Canadian Rangers Save Stranded Hunter But Civilian Volunteer Dies In Search

Canadian Rangers

Canadian RangersTHUNDER BAY – A civilian volunteer accompanying a Canadian Ranger search party for a stranded hunter is presumed to have died after he disappeared in blizzard conditions during the journey back to Fort Hope in Northern Ontario.

“This is the first time we’ve lost anyone in a Canadian Ranger search,” said Captain Mark Rittwage, the officer commanding the Canadian Rangers in Ontario. “This civilian volunteer lost his life serving his community.”

The missing man is Albert Boyce, 47. The Ontario Provincial Police will begin a search for his body when weather conditions improve. He is presumed to have drowned after tracks believed to be made by his snowmobile were found near a hole in river ice. An empty fuel jerry can was floating in the water.

The remote Ojibway community of Fort Hope, located 300 kilometres northeast of Thunder Bay, is devastated by the loss, said Master Corporal Harry Papah of the local Ranger Patrol.

The search in which he lost his life began late on Tuesday when David Waboose, 75, who was travelling by snowmobile to join his family at a goose hunting camp on their trap line, went through river ice. He managed to get to shore and build a fire and used a satellite phone to call  for help.

The Nishnawbe Aski Police in Fort Hope, who have no snowmobiles, tried to get volunteers to go  to the man’s aid but were unsuccessful. They asked the Canadian Army for help.

“Our help was authorized,” Captain Rittwage said. “This was supposed to be a routine rescue. Three Rangers and Mr. Boyce, as a civilian volunteer, went out to get Mr. Waboose. They located him and he was cold, he was hungry, and he wanted to get home. While they were transporting him back to Fort Hope Mr. Boyce either became separated from the Rangers in the blowing snow or his machine broke down.”

Weather conditions at the time were difficult with poor visibility from blowing snow and conditions on the ground were often wet and slushy.

The Rangers refueled their snowmobiles and went back to look for Mr. Boyce, only to find what appeared to be his snowmobile tracks leading to a hole in the ice.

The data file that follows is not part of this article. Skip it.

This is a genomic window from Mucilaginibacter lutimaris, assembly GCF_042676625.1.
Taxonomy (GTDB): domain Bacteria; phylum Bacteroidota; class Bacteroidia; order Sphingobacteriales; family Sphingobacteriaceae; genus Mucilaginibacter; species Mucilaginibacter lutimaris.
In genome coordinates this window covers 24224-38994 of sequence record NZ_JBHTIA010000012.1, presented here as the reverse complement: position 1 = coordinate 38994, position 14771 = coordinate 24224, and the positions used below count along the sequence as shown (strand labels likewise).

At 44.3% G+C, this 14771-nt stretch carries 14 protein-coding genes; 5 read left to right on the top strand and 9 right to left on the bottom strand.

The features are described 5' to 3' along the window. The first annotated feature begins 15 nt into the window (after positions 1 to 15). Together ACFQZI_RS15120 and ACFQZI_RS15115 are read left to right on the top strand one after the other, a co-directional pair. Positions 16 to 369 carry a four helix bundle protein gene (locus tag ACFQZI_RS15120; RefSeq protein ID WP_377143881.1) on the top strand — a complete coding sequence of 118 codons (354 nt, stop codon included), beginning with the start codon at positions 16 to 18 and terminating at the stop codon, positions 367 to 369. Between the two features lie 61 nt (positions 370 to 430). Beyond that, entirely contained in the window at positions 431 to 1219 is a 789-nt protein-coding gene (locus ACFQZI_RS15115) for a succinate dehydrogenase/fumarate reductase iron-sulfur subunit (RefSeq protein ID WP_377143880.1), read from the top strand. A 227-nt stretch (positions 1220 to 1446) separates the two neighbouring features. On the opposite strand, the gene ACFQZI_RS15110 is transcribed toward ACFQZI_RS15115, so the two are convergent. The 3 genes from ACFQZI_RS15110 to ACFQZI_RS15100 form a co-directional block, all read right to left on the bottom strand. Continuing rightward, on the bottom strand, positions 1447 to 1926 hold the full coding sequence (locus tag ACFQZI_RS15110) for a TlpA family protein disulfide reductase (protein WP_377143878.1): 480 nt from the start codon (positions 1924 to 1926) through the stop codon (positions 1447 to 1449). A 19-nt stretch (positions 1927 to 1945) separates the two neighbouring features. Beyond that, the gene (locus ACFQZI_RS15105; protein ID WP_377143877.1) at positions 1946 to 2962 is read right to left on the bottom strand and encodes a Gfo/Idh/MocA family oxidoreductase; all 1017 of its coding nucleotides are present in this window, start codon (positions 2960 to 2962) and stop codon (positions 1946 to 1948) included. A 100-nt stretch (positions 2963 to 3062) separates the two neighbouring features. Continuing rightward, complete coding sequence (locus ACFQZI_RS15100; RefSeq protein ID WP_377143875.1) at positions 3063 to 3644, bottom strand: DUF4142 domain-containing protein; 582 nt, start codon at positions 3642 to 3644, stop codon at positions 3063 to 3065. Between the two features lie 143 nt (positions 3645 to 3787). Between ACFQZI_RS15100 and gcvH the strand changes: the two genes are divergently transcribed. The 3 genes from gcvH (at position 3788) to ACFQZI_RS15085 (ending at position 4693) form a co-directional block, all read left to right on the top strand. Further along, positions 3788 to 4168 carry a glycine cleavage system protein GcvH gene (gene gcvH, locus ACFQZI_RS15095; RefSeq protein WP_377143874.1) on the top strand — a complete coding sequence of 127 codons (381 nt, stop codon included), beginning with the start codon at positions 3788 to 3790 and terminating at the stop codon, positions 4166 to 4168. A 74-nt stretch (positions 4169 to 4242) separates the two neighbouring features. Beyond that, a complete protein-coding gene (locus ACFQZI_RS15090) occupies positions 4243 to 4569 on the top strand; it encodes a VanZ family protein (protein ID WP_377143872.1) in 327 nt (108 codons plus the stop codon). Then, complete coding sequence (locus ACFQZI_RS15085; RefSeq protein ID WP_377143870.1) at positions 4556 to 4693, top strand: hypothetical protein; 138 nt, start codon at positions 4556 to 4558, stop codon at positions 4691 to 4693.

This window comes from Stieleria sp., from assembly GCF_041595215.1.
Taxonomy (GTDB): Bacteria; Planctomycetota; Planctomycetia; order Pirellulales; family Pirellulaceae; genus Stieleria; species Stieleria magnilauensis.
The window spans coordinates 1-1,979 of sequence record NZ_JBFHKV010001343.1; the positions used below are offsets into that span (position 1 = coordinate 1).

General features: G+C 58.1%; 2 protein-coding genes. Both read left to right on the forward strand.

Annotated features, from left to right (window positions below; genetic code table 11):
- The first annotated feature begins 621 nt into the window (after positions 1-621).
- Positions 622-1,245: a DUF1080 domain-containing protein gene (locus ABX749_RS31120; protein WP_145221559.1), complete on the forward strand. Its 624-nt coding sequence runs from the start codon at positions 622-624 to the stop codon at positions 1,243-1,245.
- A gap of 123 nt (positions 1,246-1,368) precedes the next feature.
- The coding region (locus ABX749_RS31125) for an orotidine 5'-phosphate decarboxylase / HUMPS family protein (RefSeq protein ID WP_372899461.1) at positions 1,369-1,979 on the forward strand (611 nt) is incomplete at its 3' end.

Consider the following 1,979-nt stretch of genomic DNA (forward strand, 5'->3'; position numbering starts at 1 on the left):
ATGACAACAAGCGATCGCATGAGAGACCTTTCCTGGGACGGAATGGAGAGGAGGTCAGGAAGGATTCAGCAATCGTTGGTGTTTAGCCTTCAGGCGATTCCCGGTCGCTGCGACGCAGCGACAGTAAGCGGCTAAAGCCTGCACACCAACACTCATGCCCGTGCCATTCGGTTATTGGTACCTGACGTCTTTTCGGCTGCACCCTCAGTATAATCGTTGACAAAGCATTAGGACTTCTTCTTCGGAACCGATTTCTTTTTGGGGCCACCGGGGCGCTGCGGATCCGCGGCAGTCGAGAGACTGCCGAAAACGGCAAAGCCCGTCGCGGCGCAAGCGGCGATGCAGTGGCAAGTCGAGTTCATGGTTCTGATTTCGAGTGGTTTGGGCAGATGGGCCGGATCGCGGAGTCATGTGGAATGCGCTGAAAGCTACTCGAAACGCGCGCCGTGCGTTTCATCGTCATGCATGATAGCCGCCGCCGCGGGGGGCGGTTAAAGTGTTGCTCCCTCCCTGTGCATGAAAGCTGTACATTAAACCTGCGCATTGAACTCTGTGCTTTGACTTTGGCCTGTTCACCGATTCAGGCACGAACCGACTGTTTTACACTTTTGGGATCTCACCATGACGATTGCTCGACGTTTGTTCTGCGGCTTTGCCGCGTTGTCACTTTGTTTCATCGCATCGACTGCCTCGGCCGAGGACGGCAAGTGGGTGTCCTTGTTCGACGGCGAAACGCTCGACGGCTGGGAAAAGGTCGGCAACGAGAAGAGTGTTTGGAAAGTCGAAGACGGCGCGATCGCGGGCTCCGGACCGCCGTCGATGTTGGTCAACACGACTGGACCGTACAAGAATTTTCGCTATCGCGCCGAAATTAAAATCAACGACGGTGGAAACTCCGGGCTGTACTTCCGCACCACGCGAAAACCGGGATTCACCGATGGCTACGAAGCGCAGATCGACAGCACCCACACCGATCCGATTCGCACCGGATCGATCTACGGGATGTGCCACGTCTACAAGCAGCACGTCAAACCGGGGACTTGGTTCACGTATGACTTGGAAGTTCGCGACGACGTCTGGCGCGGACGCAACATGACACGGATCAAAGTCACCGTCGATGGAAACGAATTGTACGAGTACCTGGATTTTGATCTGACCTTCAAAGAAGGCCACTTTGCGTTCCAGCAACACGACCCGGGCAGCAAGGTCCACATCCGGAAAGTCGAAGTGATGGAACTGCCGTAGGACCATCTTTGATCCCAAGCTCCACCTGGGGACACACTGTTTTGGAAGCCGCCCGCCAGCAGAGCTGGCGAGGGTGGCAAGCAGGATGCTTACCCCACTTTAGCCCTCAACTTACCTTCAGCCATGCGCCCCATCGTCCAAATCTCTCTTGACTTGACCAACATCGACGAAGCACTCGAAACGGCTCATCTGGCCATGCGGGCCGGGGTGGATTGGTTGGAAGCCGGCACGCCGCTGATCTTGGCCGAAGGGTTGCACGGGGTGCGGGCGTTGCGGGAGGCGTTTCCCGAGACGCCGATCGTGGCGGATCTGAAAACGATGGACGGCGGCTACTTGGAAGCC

Mr. Waboose was admitted to the nursing station in Fort Hope. He was flown by medivac plane to Sioux Lookout yesterday.

Captain Rittwage praised the performance of the Canadian Rangers in the emergency. Sergeant Jean Rabbit-Waboose, the local patrol commander, stayed in the community to organize a a command post and organize the Ranger response to the emergency. Numerous Rangers were involved, including Ranger Charlie O’Kees, the patrol elder, who manned the communications equipment.

“It goes without saying that the level of dedication of the Rangers to go out in weather conditions like this, to put their lives at risk to help a fellow community member is outstanding,” he said. “They are courageous in situations like this. When someone in their community needs assistance they go and they do a professional job.”

The three Rangers who went to the rescue of Mr. Waboose were Master Corporal Harry Papah, Master Corporal Sarah Nate, and Ranger John Meeseetawageesic. They were joined by Ranger Quincey O’Keefe when they went back a second time to look for Mr. Boyce only to find he had gone through the ice and drowned.

(Sergeant Peter Moon is the public affair ranger for 3rd Canadian Ranger Patrol Group at Canadian Forces Base Borden.)

Previous articleEntrepreneur Corner – The Rewards of Owning Your Own Business
Next articleImproving Weather Conditions Across Northern Ontario
Sergeant Peter Moon is the public affairs ranger for the 3rd Canadian Ranger Patrol Group. Canadian Rangers are army reservists who provide a military presence in Canada's remote and isolated regions, including Northern Ontario. They provide skilled assistance in emergencies such as searches, plane crashes, forest fires, and floods. They also operate the Junior Canadian Rangers, a youth programme for boys and girls aged 12 to 18.